The M23 pedigree of CNDP has seen Human Rights Watch claim in a 4 June 2012 report entitled Rwanda Should Stop Aiding War Crimes Suspect, that the new armed group is cut from the same cloth as the CNDP and that Rwanda was actively assisting M23 as it did CNDP. This has been consistently denied by the Rwandan government of President Paul Kagame.

A report by the UN Group of Experts for the DRC is scheduled for imminent release, although a section dealing with allegations of Rwandan involvement with M23 is likely to be delayed after a veto by a Security Council member on its publication.

Failed security sector reform

A 2012 report compiled by a host of international and Congolese NGOs entitled Taking a Stand on Security Sector Reform, sees eastern DRC’s cycles of violence as a consequence of “a lack of political will” by the DRC government for security sector reform (SSR) and “poor coordination” of SSR by the country’s international partners.

The report said that between 2006 and 2010 official DRC development aid for conflict, peace and security was US$530 million, or about 6 percent of total aid, excluding debt relief. “Spending directly on security system management and reform is even lower - $84.79 million over the same period, just over 1 percent.”

"The human, political and financial cost of the DRC again collapsing back into war is difficult to fathom."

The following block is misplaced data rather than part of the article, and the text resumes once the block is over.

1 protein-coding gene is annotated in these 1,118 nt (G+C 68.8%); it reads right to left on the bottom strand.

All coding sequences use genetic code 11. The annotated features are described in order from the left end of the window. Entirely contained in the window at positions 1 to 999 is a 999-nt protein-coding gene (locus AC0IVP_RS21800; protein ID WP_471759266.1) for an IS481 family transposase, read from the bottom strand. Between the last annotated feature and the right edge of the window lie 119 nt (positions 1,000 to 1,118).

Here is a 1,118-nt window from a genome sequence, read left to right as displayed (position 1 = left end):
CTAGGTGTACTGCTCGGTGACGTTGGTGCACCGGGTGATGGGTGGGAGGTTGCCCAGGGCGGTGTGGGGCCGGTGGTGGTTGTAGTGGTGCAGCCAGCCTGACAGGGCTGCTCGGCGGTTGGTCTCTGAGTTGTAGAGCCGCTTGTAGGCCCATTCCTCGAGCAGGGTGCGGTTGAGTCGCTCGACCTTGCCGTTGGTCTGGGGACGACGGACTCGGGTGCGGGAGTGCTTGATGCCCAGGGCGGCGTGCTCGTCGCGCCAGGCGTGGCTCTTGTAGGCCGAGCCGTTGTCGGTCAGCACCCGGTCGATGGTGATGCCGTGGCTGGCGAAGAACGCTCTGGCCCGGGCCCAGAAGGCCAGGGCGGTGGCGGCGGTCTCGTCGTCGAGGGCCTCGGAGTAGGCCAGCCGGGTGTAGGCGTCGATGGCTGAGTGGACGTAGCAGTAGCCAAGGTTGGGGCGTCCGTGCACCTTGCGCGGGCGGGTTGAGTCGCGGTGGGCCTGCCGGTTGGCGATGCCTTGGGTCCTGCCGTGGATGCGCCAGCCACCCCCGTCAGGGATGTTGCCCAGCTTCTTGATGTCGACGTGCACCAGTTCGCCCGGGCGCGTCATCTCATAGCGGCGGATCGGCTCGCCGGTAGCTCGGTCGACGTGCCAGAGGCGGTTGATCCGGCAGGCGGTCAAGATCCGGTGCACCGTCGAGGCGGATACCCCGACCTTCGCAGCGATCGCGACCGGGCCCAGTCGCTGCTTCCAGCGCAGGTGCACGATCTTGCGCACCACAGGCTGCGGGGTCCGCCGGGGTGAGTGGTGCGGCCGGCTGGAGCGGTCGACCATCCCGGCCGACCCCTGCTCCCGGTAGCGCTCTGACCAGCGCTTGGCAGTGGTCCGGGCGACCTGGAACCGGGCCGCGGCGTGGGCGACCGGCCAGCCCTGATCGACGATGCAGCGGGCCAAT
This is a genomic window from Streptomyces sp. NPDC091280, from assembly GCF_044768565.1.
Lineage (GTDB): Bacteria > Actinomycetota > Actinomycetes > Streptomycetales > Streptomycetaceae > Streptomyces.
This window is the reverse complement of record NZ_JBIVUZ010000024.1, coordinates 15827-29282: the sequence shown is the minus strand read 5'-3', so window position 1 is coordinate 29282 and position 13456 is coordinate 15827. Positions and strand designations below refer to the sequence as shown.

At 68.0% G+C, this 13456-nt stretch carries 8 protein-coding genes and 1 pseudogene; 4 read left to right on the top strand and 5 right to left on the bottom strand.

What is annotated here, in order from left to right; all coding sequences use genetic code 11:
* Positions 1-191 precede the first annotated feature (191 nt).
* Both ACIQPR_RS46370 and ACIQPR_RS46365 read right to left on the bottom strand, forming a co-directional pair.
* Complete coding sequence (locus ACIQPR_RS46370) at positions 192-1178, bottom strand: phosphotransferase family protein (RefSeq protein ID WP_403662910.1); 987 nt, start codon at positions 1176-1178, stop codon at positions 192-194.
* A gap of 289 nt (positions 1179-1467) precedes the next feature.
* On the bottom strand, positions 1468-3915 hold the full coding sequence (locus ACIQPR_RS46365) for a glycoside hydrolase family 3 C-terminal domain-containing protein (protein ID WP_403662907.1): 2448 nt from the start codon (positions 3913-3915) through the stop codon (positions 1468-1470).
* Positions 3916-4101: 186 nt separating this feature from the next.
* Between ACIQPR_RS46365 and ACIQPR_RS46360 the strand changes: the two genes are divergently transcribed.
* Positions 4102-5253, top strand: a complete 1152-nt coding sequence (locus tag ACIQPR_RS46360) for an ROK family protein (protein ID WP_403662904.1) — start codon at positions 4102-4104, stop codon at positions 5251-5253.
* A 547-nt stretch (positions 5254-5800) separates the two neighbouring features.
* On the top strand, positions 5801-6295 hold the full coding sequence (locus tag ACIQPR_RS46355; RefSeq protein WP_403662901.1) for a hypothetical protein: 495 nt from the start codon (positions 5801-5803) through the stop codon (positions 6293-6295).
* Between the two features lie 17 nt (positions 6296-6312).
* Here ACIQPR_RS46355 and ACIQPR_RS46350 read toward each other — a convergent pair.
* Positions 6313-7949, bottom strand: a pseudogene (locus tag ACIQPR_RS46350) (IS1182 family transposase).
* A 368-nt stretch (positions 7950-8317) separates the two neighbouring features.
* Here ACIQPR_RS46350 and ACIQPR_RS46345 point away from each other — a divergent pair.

The DRC grapples with a host of armed groups - from Joseph Kony’s Lord’s Resistance Army and community self-defence militias known as Mai-Mai to the Allied Democratic Forces led by Ugandan Muslim rebel leader Jamil Mukulu - and some analysts have referred to FARDC “as another armed group” owing to their ill-discipline and documented human rights abuses.

A 2011 report by the Group for Research and Information on Peace and Security (GRIP) entitled Small Arms in Eastern Congo,A Survey on the Perception of Insecurity found FARDC was the second greatest threat to insecurity, after armed groups.

The report by local and international NGOs (Taking a Stand on SSR) said the “dominant” view that effective SSR was too dangerous to contemplate had to be weighed up against maintaining the status quo, and that “the most significant risk of renewed conflict comes from within the Congolese security services itself, particularly the FARDC.”

“SSR would no doubt bring short-term pain, but the long-term risk of inaction is far greater. The human, political and financial cost of the DRC again collapsing back into war is difficult to fathom,” the report said.


This article was produced by IRIN News while it was part of the United Nations Office for the Coordination of Humanitarian Affairs. Please send queries on copyright or liability to the UN. For more information: https://shop.un.org/rights-permissions